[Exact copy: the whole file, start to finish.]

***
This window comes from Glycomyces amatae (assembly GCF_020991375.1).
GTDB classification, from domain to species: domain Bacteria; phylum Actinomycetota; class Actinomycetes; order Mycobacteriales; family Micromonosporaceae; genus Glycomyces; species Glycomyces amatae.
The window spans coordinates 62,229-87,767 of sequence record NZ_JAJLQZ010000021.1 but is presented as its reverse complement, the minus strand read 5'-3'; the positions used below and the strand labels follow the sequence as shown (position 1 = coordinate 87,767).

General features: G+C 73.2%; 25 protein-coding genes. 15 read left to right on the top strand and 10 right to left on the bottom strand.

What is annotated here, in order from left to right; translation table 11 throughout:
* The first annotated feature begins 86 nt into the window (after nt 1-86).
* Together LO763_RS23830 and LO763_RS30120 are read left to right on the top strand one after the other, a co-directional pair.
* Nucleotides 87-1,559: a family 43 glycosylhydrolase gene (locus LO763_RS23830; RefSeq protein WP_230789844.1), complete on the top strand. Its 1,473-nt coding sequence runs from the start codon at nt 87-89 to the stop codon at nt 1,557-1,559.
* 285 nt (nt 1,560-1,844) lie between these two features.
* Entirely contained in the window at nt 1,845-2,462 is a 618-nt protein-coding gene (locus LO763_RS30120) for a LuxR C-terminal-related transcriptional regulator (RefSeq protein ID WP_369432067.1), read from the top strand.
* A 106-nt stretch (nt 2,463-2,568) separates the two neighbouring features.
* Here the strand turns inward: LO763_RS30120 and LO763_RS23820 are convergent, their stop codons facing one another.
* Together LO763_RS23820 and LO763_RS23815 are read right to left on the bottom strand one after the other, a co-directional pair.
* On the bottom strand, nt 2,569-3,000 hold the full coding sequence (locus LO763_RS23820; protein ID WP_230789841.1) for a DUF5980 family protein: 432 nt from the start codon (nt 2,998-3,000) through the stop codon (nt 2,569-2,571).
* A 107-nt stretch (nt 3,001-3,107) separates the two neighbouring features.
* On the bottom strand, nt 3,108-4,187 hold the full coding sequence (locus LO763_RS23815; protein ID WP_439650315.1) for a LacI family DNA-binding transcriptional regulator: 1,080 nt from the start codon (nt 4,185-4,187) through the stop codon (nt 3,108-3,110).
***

This window comes from Glycomyces amatae (assembly GCF_020991375.1).
GTDB classification, from domain to species: domain Bacteria; phylum Actinomycetota; class Actinomycetes; order Mycobacteriales; family Micromonosporaceae; genus Glycomyces; species Glycomyces amatae.
The window spans coordinates 62,229-87,767 of sequence record NZ_JAJLQZ010000021.1 but is presented as its reverse complement, the minus strand read 5'-3'; the positions used below and the strand labels follow the sequence as shown (position 1 = coordinate 87,767).

General features: G+C 73.2%; 25 protein-coding genes. 15 read left to right on the top strand and 10 right to left on the bottom strand.

What is annotated here, in order from left to right; translation table 11 throughout:
* The first annotated feature begins 86 nt into the window (after nt 1-86).
* Together LO763_RS23830 and LO763_RS30120 are read left to right on the top strand one after the other, a co-directional pair.
* Nucleotides 87-1,559: a family 43 glycosylhydrolase gene (locus LO763_RS23830; RefSeq protein WP_230789844.1), complete on the top strand. Its 1,473-nt coding sequence runs from the start codon at nt 87-89 to the stop codon at nt 1,557-1,559.
* 285 nt (nt 1,560-1,844) lie between these two features.
* Entirely contained in the window at nt 1,845-2,462 is a 618-nt protein-coding gene (locus LO763_RS30120) for a LuxR C-terminal-related transcriptional regulator (RefSeq protein ID WP_369432067.1), read from the top strand.
* A 106-nt stretch (nt 2,463-2,568) separates the two neighbouring features.
* Here the strand turns inward: LO763_RS30120 and LO763_RS23820 are convergent, their stop codons facing one another.
* Together LO763_RS23820 and LO763_RS23815 are read right to left on the bottom strand one after the other, a co-directional pair.
* On the bottom strand, nt 2,569-3,000 hold the full coding sequence (locus LO763_RS23820; protein ID WP_230789841.1) for a DUF5980 family protein: 432 nt from the start codon (nt 2,998-3,000) through the stop codon (nt 2,569-2,571).
* A 107-nt stretch (nt 3,001-3,107) separates the two neighbouring features.
* On the bottom strand, nt 3,108-4,187 hold the full coding sequence (locus LO763_RS23815; protein ID WP_439650315.1) for a LacI family DNA-binding transcriptional regulator: 1,080 nt from the start codon (nt 4,185-4,187) through the stop codon (nt 3,108-3,110).